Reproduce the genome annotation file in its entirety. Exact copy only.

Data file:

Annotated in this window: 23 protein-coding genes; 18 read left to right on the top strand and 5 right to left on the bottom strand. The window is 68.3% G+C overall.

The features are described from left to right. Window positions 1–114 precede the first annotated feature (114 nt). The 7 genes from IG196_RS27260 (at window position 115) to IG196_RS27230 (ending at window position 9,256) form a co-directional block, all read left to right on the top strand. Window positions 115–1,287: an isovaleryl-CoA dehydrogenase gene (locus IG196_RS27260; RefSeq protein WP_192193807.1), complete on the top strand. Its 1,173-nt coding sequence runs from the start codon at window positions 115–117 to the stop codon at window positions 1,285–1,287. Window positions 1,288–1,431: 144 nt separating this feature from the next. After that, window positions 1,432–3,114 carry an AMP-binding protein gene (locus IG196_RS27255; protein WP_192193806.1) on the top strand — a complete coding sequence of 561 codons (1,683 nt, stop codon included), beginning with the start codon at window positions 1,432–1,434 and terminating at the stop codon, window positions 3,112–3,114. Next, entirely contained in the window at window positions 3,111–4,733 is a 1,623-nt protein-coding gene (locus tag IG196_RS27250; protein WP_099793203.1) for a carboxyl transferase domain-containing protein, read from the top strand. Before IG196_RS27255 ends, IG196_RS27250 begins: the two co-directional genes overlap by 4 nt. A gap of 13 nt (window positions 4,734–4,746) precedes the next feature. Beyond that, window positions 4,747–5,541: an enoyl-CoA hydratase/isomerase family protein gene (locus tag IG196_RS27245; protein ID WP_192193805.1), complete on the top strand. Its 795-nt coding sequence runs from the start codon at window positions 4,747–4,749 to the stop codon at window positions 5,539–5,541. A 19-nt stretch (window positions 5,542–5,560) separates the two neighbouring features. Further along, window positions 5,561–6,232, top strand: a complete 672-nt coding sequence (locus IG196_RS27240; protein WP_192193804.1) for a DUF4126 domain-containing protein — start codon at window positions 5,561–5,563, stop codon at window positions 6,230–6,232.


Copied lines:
Annotated in this window: 23 protein-coding genes; 18 read left to right on the top strand and 5 right to left on the bottom strand. The window is 68.3% G+C overall.

The features are described from left to right. Window positions 1–114 precede the first annotated feature (114 nt). The 7 genes from IG196_RS27260 (at window position 115) to IG196_RS27230 (ending at window position 9,256) form a co-directional block, all read left to right on the top strand. Window positions 115–1,287: an isovaleryl-CoA dehydrogenase gene (locus IG196_RS27260; RefSeq protein WP_192193807.1), complete on the top strand. Its 1,173-nt coding sequence runs from the start codon at window positions 115–117 to the stop codon at window positions 1,285–1,287. Window positions 1,288–1,431: 144 nt separating this feature from the next. After that, window positions 1,432–3,114 carry an AMP-binding protein gene (locus IG196_RS27255; protein WP_192193806.1) on the top strand — a complete coding sequence of 561 codons (1,683 nt, stop codon included), beginning with the start codon at window positions 1,432–1,434 and terminating at the stop codon, window positions 3,112–3,114. Next, entirely contained in the window at window positions 3,111–4,733 is a 1,623-nt protein-coding gene (locus tag IG196_RS27250; protein WP_099793203.1) for a carboxyl transferase domain-containing protein, read from the top strand. Before IG196_RS27255 ends, IG196_RS27250 begins: the two co-directional genes overlap by 4 nt. A gap of 13 nt (window positions 4,734–4,746) precedes the next feature. Beyond that, window positions 4,747–5,541: an enoyl-CoA hydratase/isomerase family protein gene (locus tag IG196_RS27245; protein ID WP_192193805.1), complete on the top strand. Its 795-nt coding sequence runs from the start codon at window positions 4,747–4,749 to the stop codon at window positions 5,539–5,541. A 19-nt stretch (window positions 5,542–5,560) separates the two neighbouring features. Further along, window positions 5,561–6,232, top strand: a complete 672-nt coding sequence (locus IG196_RS27240; protein WP_192193804.1) for a DUF4126 domain-containing protein — start codon at window positions 5,561–5,563, stop codon at window positions 6,230–6,232.